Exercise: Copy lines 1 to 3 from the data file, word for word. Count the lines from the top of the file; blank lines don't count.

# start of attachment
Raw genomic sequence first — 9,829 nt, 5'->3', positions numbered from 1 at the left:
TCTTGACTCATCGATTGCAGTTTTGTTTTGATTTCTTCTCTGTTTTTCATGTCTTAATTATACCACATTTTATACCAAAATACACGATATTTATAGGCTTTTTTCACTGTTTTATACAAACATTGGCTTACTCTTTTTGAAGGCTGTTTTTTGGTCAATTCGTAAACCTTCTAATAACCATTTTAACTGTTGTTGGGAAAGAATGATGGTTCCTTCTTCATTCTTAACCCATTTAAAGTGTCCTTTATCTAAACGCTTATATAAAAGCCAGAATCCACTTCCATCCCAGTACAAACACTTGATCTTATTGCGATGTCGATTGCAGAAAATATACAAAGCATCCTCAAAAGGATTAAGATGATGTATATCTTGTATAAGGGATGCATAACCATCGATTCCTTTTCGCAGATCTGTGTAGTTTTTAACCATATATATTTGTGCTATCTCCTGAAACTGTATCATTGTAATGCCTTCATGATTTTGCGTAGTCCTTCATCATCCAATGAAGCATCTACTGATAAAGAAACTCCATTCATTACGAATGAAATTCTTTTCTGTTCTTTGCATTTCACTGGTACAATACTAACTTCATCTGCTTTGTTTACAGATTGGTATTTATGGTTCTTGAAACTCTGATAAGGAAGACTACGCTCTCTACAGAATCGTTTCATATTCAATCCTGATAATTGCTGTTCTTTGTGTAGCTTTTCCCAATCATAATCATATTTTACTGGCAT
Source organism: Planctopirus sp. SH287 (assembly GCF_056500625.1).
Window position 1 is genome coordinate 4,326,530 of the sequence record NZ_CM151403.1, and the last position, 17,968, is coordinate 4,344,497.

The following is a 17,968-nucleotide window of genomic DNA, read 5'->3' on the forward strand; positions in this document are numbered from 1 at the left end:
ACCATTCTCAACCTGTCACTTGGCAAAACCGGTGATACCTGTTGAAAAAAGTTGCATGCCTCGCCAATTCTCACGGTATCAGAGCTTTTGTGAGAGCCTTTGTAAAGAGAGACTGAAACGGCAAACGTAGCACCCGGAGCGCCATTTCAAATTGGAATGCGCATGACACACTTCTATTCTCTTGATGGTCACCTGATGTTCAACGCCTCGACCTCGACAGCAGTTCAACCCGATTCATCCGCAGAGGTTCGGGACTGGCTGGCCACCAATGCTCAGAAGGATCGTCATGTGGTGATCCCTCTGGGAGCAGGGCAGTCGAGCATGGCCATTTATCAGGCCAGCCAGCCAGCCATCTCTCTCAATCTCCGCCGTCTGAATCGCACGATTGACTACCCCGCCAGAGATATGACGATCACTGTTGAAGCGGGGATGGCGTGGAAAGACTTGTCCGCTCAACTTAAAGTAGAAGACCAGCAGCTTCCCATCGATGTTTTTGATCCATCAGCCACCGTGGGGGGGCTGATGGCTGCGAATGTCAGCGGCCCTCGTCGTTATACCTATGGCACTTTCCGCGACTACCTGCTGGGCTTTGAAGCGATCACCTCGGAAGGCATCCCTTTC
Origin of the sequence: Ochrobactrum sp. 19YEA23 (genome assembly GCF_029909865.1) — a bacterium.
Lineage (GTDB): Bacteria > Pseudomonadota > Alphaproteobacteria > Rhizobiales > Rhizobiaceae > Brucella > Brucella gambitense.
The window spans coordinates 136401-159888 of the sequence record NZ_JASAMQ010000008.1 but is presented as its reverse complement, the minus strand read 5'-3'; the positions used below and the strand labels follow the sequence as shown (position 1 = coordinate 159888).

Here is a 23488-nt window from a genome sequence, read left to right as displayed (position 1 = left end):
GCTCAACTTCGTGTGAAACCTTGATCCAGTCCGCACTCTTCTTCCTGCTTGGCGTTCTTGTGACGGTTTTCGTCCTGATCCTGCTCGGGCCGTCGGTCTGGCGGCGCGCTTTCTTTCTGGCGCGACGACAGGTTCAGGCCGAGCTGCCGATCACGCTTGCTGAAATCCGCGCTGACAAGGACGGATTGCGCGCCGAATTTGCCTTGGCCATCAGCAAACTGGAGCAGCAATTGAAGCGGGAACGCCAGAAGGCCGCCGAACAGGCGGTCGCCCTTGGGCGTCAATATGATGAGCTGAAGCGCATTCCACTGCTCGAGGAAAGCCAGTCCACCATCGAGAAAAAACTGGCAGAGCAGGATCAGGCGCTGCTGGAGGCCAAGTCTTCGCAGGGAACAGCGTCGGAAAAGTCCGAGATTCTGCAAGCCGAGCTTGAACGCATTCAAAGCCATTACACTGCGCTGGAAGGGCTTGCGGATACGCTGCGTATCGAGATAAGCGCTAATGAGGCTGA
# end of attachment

Raw genomic sequence first — 9,829 nt, 5'->3', positions numbered from 1 at the left:
TCTTGACTCATCGATTGCAGTTTTGTTTTGATTTCTTCTCTGTTTTTCATGTCTTAATTATACCACATTTTATACCAAAATACACGATATTTATAGGCTTTTTTCACTGTTTTATACAAACATTGGCTTACTCTTTTTGAAGGCTGTTTTTTGGTCAATTCGTAAACCTTCTAATAACCATTTTAACTGTTGTTGGGAAAGAATGATGGTTCCTTCTTCATTCTTAACCCATTTAAAGTGTCCTTTATCTAAACGCTTATATAAAAGCCAGAATCCACTTCCATCCCAGTACAAACACTTGATCTTATTGCGATGTCGATTGCAGAAAATATACAAAGCATCCTCAAAAGGATTAAGATGATGTATATCTTGTATAAGGGATGCATAACCATCGATTCCTTTTCGCAGATCTGTGTAGTTTTTAACCATATATATTTGTGCTATCTCCTGAAACTGTATCATTGTAATGCCTTCATGATTTTGCGTAGTCCTTCATCATCCAATGAAGCATCTACTGATAAAGAAACTCCATTCATTACGAATGAAATTCTTTTCTGTTCTTTGCATTTCACTGGTACAATACTAACTTCATCTGCTTTGTTTACAGATTGGTATTTATGGTTCTTGAAACTCTGATAAGGAAGACTACGCTCTCTACAGAATCGTTTCATATTCAATCCTGATAATTGCTGTTCTTTGTGTAGCTTTTCCCAATCATAATCATATTTTACTGGCAT
Source organism: Planctopirus sp. SH287 (assembly GCF_056500625.1).